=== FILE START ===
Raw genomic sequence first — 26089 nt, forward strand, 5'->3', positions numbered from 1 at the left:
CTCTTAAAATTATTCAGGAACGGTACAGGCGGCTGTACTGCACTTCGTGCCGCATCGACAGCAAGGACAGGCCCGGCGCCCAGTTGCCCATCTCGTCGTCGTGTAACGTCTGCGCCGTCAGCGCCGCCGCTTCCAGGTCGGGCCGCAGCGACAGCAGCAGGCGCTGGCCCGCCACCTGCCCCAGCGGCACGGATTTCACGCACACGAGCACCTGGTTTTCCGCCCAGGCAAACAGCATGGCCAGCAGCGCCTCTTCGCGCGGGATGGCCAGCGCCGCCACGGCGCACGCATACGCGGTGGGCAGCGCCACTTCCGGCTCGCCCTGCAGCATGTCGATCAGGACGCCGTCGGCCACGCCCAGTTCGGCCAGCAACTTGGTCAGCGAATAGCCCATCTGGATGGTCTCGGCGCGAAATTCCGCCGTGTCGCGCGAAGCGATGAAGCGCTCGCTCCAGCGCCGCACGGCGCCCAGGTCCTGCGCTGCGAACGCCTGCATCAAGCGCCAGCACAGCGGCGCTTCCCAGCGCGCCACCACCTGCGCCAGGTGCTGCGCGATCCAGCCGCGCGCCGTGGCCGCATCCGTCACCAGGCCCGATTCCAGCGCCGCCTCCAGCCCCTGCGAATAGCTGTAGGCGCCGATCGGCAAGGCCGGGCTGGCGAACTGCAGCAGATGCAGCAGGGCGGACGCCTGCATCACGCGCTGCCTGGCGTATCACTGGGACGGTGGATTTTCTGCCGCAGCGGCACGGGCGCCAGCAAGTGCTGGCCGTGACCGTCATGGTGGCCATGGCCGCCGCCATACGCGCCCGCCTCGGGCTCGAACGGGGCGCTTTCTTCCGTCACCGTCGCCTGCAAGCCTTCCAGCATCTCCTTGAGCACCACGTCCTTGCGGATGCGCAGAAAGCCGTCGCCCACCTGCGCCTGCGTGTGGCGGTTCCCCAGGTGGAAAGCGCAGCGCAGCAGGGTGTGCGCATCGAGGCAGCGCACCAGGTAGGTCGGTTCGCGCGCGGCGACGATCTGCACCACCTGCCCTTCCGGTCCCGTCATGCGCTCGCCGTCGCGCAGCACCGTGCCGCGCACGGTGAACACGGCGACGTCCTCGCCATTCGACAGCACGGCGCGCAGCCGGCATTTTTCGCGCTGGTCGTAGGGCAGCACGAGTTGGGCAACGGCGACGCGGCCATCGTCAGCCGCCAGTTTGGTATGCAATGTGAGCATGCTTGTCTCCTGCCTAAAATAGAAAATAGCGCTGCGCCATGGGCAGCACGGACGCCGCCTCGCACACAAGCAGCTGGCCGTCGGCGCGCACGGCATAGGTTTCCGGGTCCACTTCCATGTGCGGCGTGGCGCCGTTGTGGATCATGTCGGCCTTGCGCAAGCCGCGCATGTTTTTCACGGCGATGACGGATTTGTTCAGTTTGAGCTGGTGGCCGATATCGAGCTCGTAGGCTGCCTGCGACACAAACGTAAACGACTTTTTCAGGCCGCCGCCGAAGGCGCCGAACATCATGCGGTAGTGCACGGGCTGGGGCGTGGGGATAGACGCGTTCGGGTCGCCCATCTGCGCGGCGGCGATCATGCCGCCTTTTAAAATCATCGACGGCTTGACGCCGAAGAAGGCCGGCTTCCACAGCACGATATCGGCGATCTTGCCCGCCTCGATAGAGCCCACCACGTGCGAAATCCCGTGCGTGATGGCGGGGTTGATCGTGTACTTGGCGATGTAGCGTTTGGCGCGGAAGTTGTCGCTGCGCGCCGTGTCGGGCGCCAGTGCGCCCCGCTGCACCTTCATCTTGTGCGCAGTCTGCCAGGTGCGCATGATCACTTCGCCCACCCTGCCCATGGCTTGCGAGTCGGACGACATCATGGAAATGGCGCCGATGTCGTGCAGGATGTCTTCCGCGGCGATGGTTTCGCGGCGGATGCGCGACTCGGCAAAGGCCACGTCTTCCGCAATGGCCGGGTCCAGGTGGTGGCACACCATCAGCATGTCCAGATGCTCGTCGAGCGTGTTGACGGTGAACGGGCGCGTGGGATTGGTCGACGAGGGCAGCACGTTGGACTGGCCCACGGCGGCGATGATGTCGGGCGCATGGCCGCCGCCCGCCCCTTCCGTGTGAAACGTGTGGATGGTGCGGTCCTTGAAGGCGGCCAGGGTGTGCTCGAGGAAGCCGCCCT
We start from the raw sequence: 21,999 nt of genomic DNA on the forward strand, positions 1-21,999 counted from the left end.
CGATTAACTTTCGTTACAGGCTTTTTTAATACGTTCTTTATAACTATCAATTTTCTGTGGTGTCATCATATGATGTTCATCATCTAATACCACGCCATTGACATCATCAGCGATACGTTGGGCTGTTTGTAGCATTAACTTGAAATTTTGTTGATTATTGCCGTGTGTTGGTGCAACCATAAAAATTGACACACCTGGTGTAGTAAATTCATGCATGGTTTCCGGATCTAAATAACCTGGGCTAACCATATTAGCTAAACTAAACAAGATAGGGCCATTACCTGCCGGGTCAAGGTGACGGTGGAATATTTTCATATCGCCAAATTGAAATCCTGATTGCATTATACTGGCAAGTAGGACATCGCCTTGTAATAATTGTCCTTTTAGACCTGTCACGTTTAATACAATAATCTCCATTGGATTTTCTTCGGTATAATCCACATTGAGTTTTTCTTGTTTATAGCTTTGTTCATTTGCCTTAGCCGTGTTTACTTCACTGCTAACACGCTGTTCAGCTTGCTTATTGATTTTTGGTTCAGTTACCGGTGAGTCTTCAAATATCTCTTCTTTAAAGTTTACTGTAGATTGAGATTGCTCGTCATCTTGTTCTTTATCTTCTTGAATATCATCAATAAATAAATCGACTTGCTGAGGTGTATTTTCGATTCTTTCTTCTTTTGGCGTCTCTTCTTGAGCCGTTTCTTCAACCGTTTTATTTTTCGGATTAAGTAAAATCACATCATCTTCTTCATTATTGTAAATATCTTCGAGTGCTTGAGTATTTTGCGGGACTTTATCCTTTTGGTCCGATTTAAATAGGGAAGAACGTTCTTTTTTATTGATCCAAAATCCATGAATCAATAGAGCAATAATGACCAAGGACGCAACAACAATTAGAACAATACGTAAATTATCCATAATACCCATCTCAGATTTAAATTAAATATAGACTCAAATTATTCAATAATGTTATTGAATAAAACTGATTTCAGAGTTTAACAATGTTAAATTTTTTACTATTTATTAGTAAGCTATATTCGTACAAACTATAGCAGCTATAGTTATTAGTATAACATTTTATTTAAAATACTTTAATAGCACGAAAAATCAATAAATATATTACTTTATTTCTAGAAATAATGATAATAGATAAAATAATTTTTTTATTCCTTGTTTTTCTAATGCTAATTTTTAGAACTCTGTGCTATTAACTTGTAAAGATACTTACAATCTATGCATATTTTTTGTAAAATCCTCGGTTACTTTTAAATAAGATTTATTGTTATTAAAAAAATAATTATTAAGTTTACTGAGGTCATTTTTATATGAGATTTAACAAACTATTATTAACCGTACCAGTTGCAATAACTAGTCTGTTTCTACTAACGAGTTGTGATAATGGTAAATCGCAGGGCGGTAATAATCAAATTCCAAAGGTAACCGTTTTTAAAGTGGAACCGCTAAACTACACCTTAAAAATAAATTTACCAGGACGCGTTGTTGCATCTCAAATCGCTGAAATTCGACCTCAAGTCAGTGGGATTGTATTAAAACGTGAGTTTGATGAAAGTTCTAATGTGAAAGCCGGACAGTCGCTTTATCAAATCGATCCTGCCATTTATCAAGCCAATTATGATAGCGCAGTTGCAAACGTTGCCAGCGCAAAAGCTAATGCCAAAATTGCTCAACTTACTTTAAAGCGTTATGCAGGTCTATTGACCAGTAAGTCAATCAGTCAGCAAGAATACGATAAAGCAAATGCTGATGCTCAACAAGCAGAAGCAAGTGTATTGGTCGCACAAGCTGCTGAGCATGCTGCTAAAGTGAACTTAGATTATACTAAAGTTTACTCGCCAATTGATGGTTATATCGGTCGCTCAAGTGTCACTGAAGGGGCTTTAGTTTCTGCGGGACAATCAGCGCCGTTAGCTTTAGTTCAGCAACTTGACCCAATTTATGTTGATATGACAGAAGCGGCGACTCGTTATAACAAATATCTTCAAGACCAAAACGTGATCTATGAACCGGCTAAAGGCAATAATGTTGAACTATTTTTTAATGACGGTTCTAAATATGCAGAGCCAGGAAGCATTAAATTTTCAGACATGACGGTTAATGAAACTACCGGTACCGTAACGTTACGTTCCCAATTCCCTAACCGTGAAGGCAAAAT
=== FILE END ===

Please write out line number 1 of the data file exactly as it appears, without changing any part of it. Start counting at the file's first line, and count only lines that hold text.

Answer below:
Raw genomic sequence first — 26089 nt, forward strand, 5'->3', positions numbered from 1 at the left: